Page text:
40 results for author: Daniel Pollack

Financial Eligibility Criteria To Be A Foster Or Adoptive Parent

All states require prospective foster and adoptive parents to have sufficient income to meet their own needs and ensure the security and stability of the household independent of foster care maintenance or adoption subsidy payments. While caregivers are reimbursed for a child's basic needs, this money should not be thought of as a way to make extra income. Financial stability is not an end in itself, and income sufficiency is never the sole determinant of healthy family functioning. Indeed, many foster parents pay out-of-pocket for the needs of their foster children simply because the per diem rate is inadequate. Still, “for all practical purposes, lack of specificity renders a ‘sufficient income’ provision unenforceable, and invites questionable applicants to be foster and adoptive parents, motivated for the wrong reasons,” says Massachusetts attorney Karen K. Greenberg. While applicants do not need to be prosperous, the home approval process should require an objective in-depth evaluation of an applicant’s total financial history and prospects.

Videotaping Child Sexual Abuse Investigation Interviews

This article investigates the extent to which departments of human services should be mandated by statute to videotape child sexual abuse investigative interviews. While numerous states instruct that videotaping may be done, most do so only by regulation or administrative directive.

Comprehensive Protection Needed for Individuals with Profound Developmental Disabilities at Risk of Abuse and Neglect

Maltreatment of individuals who are profoundly developmentally disabled is a problem that occurs across many settings and is investigated by human service workers and others. The prevalence [the total number of people who have experienced maltreatment in a specified time period] and incidence [the ...

Psycho-legal Considerations of Placing Children in Foster Care

When a child is placed in a foster home it is the responsibility of the placing agency to evaluate the prospective home by considering its environmental, physical, emotional, medical, and educational benefits and hazards. Finding a compatible foster home is not just a question of finding the right foster parents. If there are other children in the home they are also crucial to the selection process.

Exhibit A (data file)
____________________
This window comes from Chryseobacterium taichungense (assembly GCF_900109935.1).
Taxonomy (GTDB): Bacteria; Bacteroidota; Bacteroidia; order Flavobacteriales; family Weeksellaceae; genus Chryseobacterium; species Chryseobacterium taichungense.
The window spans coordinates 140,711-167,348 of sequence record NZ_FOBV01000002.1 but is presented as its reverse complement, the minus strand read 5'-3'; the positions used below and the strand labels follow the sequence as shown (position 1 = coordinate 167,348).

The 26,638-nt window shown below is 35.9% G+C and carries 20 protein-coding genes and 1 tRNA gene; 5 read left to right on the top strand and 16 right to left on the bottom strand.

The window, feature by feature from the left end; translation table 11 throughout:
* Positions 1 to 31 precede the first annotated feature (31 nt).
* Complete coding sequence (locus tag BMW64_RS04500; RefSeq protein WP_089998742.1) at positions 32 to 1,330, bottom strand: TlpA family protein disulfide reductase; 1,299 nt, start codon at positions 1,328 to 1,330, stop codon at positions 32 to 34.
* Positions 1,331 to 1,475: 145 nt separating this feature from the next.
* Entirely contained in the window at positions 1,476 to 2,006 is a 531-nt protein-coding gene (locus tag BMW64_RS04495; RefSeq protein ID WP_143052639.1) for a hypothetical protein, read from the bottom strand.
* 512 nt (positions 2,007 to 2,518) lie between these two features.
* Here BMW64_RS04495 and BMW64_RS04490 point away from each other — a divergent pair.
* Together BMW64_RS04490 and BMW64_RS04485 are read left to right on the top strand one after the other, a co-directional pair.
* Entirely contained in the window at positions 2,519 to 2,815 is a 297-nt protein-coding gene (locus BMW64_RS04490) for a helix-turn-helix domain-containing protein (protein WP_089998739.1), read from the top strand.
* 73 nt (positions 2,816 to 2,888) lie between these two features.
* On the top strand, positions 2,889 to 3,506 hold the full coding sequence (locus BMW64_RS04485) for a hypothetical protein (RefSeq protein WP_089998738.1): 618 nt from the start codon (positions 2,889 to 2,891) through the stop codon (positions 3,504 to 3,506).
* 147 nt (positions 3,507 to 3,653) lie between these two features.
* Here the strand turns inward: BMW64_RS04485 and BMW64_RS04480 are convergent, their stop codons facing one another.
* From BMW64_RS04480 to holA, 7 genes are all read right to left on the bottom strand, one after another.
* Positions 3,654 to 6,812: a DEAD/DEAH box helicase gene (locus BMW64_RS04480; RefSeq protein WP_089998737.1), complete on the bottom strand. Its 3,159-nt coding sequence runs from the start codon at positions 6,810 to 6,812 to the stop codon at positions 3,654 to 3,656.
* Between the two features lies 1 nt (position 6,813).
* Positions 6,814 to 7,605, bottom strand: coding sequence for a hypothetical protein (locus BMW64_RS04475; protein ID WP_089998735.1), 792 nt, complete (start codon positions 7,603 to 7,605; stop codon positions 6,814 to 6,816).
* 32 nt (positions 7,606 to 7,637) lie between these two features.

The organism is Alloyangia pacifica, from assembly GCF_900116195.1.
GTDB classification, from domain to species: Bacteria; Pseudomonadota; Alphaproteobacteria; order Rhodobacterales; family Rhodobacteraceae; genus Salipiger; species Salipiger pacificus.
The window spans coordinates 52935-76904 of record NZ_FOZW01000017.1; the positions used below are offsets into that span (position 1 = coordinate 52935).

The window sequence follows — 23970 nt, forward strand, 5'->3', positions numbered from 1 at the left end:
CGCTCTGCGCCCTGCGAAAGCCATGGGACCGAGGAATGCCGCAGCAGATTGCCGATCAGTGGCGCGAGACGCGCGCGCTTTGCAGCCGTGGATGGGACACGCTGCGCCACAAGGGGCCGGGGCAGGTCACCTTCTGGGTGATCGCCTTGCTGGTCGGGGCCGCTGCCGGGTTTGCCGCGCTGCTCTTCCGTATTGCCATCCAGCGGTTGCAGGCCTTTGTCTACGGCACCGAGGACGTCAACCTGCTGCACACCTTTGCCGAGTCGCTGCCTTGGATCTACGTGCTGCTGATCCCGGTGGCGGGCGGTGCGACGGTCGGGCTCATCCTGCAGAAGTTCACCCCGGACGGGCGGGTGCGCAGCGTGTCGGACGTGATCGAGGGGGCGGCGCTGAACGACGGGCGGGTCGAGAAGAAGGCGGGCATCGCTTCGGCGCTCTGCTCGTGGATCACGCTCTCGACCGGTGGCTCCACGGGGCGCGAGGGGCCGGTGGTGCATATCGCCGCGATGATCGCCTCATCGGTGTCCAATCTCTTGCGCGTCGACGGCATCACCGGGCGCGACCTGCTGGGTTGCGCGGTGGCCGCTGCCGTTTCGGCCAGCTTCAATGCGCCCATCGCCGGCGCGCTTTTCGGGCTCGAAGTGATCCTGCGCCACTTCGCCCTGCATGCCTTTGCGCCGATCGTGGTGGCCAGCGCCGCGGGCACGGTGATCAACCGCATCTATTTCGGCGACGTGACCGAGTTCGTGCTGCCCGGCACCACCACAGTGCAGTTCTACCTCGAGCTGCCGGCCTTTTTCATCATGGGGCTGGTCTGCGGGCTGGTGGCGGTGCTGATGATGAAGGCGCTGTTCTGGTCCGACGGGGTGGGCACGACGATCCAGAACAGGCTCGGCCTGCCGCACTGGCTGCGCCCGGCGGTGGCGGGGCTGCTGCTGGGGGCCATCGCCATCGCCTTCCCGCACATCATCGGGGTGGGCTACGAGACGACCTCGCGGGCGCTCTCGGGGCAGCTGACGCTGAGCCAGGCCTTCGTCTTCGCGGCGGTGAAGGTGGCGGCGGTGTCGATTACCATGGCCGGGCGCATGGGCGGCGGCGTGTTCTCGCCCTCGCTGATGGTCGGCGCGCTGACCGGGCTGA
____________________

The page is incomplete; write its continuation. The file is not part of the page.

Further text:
Anonymous versus Identified Reporting of Child Maltreatment

  The child abuse and neglect hotline rings. All other factors being equal, does it matter if the reporter is anonymous or identified? Effective child maltreatment investigation relies to a significant extent upon information supplied by anonymous reporters. Reliance on these reporters presents the child protection, law enforcement, and judicial systems with a challenge: giving proper weight to such reports while safeguarding everyone’s constitutional rights. During FFY 2012, child protective services agencies received 3.4 million referrals involving approximately 6.3 million children. Among the 46 states that reported both screened-in and ...

Revisiting the Presumption of Jointly Placing Siblings in Foster Care

Until fairly recently, it was assumed that when parents divorced and custody was being assigned, it was in the child’s best interest to be placed with the mother. It took time and some tragic and avoidable situations to inform policy makers that this blanket assumption should be rebuttable—if a presumption at all. We have now come to a similar crossroad involving the placement of children in foster care. There is a presumption in law and policy that it is in the best interest of children going into foster care that they be placed together with their siblings. We address the strength of this assumption and propose that, while children may ...

A National Responsible Father Registry: Providing Constitutional Protections for Children, Mothers and Fathers

The United States Supreme Court initially acknowledged the right to raise children in 1923 when it held that the liberty interest referred to in the Fourteenth Amendment was “not merely freedom from bodily restraint but also the right of the individual to … establish a home and bring up children ….” Despite this well recognized right, many parents chose to place their children for adoption for a myriad of reasons. Over the years, adoption in the United States has become more recognized, legally structured and more common. In fact, today every November is National Adoption Awareness Month. In many states, the Probate and Family ...